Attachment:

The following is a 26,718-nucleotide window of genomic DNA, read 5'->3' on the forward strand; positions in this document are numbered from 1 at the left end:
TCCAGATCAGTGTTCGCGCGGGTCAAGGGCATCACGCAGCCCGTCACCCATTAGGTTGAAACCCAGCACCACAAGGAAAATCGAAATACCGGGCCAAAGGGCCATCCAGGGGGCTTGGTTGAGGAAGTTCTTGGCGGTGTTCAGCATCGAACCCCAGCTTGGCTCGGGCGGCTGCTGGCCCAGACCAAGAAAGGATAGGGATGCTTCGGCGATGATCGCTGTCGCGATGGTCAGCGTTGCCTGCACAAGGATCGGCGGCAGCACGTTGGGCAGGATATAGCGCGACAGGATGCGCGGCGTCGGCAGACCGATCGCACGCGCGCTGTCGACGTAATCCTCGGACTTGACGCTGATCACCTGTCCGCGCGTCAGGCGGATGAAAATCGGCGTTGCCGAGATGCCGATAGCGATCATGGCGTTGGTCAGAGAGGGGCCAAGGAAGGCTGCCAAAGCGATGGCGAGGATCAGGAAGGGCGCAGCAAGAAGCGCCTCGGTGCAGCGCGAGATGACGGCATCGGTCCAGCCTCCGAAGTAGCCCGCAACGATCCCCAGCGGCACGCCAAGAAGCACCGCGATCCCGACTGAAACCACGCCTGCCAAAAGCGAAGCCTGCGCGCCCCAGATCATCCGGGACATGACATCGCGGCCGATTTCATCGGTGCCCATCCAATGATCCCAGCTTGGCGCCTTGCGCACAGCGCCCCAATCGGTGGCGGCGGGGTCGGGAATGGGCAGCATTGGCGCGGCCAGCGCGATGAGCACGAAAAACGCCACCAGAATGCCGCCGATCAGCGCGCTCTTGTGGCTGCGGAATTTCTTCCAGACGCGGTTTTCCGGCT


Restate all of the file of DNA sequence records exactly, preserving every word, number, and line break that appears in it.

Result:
The following is a 26,718-nucleotide window of genomic DNA, read 5'->3' on the forward strand; positions in this document are numbered from 1 at the left end:
TCCAGATCAGTGTTCGCGCGGGTCAAGGGCATCACGCAGCCCGTCACCCATTAGGTTGAAACCCAGCACCACAAGGAAAATCGAAATACCGGGCCAAAGGGCCATCCAGGGGGCTTGGTTGAGGAAGTTCTTGGCGGTGTTCAGCATCGAACCCCAGCTTGGCTCGGGCGGCTGCTGGCCCAGACCAAGAAAGGATAGGGATGCTTCGGCGATGATCGCTGTCGCGATGGTCAGCGTTGCCTGCACAAGGATCGGCGGCAGCACGTTGGGCAGGATATAGCGCGACAGGATGCGCGGCGTCGGCAGACCGATCGCACGCGCGCTGTCGACGTAATCCTCGGACTTGACGCTGATCACCTGTCCGCGCGTCAGGCGGATGAAAATCGGCGTTGCCGAGATGCCGATAGCGATCATGGCGTTGGTCAGAGAGGGGCCAAGGAAGGCTGCCAAAGCGATGGCGAGGATCAGGAAGGGCGCAGCAAGAAGCGCCTCGGTGCAGCGCGAGATGACGGCATCGGTCCAGCCTCCGAAGTAGCCCGCAACGATCCCCAGCGGCACGCCAAGAAGCACCGCGATCCCGACTGAAACCACGCCTGCCAAAAGCGAAGCCTGCGCGCCCCAGATCATCCGGGACATGACATCGCGGCCGATTTCATCGGTGCCCATCCAATGATCCCAGCTTGGCGCCTTGCGCACAGCGCCCCAATCGGTGGCGGCGGGGTCGGGAATGGGCAGCATTGGCGCGGCCAGCGCGATGAGCACGAAAAACGCCACCAGAATGCCGCCGATCAGCGCGCTCTTGTGGCTGCGGAATTTCTTCCAGACGCGGTTTTCCGGCT